Alien: Resurrection swings the pendulum away from the dour grimness of its predecessor towards a sense of humor and ironic self-awareness; the result is an Alien eager to thumb its nose at its precursors. It doesn’t care if anyone who loves those earlier films gets caught in the crossfire, either.
Anxiety is Fury Road’s strongest throughline: the beating heart at its center.
It is the first day of summer 1962 in Paris, and it is a beautiful day, and for Cléo, everything is falling apart.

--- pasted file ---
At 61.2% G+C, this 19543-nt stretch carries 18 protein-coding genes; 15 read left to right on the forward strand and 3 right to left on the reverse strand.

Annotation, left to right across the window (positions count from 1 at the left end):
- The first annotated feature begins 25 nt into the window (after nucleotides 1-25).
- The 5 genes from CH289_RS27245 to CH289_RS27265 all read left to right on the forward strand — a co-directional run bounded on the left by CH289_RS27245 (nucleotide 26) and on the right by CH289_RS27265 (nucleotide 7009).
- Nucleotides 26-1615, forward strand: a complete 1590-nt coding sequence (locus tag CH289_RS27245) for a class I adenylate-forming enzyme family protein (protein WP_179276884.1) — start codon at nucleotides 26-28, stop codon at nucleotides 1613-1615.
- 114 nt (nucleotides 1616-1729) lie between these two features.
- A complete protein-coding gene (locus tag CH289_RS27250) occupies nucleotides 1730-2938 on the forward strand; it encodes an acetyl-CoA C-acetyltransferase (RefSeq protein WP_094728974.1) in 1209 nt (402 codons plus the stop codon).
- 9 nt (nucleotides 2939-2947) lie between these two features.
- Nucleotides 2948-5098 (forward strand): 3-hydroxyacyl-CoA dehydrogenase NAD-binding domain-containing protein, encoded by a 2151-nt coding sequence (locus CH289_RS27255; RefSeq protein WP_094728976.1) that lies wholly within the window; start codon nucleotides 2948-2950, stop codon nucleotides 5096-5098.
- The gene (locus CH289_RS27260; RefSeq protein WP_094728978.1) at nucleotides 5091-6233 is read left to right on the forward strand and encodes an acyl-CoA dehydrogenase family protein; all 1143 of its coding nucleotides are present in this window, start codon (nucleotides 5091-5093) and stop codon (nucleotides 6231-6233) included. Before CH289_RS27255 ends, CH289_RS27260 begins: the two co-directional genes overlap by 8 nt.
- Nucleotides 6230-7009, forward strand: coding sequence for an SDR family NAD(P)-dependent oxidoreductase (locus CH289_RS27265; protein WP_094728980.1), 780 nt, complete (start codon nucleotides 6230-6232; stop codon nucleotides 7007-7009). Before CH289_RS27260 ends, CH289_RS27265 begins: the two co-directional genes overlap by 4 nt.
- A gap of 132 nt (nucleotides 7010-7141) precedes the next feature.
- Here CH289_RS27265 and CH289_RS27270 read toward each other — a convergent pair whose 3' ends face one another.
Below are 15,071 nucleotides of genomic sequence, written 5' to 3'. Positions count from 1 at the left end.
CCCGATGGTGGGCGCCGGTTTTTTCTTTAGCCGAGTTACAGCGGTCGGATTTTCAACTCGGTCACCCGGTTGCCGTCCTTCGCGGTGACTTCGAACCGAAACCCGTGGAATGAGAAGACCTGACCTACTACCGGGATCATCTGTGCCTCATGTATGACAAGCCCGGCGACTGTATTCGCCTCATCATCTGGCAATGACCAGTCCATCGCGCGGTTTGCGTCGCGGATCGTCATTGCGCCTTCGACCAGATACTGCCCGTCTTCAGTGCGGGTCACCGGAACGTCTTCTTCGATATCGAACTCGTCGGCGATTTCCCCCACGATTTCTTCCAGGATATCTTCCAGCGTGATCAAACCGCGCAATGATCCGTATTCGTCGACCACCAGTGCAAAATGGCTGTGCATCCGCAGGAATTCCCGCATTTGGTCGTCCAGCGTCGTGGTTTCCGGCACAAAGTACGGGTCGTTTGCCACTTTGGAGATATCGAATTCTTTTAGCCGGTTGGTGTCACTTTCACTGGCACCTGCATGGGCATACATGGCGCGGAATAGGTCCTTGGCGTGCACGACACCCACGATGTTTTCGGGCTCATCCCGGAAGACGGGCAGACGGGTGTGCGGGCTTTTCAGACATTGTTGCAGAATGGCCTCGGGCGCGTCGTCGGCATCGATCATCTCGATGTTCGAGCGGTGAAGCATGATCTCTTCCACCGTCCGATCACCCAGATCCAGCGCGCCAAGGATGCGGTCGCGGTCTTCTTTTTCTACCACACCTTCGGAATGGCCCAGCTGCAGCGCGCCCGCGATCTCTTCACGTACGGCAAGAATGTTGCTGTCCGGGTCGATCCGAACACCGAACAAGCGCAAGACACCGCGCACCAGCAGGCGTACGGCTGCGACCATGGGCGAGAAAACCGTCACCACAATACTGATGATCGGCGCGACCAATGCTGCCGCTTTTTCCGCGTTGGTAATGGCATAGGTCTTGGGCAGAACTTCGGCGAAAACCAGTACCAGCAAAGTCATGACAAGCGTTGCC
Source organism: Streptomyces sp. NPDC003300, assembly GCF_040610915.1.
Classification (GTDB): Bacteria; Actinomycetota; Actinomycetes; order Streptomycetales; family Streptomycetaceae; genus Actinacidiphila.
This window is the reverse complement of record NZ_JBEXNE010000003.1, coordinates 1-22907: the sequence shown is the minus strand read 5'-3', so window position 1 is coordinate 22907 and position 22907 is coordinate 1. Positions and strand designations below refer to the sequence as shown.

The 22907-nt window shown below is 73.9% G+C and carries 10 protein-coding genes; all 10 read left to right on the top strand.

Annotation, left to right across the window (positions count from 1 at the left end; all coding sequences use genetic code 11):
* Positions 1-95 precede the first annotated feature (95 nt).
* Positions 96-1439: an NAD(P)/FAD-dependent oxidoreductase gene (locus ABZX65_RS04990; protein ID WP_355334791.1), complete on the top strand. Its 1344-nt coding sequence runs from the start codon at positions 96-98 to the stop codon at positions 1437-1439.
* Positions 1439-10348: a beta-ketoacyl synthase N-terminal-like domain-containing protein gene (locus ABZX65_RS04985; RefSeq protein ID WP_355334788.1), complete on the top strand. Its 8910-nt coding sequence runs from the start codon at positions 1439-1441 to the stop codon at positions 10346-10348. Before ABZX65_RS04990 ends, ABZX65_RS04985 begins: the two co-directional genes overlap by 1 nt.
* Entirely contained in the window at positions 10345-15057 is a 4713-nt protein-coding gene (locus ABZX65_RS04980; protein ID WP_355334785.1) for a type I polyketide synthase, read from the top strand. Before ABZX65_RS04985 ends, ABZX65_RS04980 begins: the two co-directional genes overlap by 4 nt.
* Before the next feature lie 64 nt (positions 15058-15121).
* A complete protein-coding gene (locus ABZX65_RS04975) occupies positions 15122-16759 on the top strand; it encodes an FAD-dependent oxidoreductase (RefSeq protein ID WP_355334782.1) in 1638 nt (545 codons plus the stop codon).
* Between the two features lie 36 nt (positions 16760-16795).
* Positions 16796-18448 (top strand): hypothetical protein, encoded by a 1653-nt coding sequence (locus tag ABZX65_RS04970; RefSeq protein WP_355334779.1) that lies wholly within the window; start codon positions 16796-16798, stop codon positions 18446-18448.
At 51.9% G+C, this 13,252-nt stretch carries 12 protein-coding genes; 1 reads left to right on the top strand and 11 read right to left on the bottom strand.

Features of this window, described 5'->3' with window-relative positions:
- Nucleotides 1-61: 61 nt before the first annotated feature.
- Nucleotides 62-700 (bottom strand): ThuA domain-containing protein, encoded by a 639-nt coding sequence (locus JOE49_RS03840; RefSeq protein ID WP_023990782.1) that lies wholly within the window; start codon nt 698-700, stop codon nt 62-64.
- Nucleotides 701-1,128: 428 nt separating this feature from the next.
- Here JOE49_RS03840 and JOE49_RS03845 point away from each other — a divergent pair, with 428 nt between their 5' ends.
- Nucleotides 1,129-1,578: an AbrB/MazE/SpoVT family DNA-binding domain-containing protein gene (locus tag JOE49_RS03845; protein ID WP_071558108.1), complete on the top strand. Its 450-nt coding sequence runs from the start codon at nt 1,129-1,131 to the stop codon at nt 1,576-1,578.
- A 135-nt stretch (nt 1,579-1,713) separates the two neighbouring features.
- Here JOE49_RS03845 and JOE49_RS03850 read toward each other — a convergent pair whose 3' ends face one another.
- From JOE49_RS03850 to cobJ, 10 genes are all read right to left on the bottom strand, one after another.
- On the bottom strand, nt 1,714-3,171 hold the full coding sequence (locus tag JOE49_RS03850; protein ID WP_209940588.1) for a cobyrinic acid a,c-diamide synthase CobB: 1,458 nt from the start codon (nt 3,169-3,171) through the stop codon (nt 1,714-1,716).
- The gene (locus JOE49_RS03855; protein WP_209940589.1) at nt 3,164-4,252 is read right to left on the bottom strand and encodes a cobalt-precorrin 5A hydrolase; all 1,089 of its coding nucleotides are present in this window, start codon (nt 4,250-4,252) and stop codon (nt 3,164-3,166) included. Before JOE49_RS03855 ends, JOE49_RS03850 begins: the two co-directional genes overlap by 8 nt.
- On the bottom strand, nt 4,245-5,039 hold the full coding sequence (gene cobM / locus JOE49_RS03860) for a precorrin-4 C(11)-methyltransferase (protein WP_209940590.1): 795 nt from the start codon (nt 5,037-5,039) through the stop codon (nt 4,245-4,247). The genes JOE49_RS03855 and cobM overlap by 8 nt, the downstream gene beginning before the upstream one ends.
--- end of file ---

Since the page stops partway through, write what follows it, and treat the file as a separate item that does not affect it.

Only Lovers Left Alive is about marriage, and about weathering long dark nights of the soul just long enough to see the light again, taking each wave as it comes and then bracing for the next one.
The Return of the King is an object lesson in satisfying endings. Each one is necessary, a coda for an important story thread; each one folds in on the others like the pages of a book.
This scream is a scream of defiance.
More than any other Alien movie, David Fincher's Alien 3 is aware of Ripley’s existence as a woman, and the unique and universal horrors that come with the territory of inhabiting a woman’s body.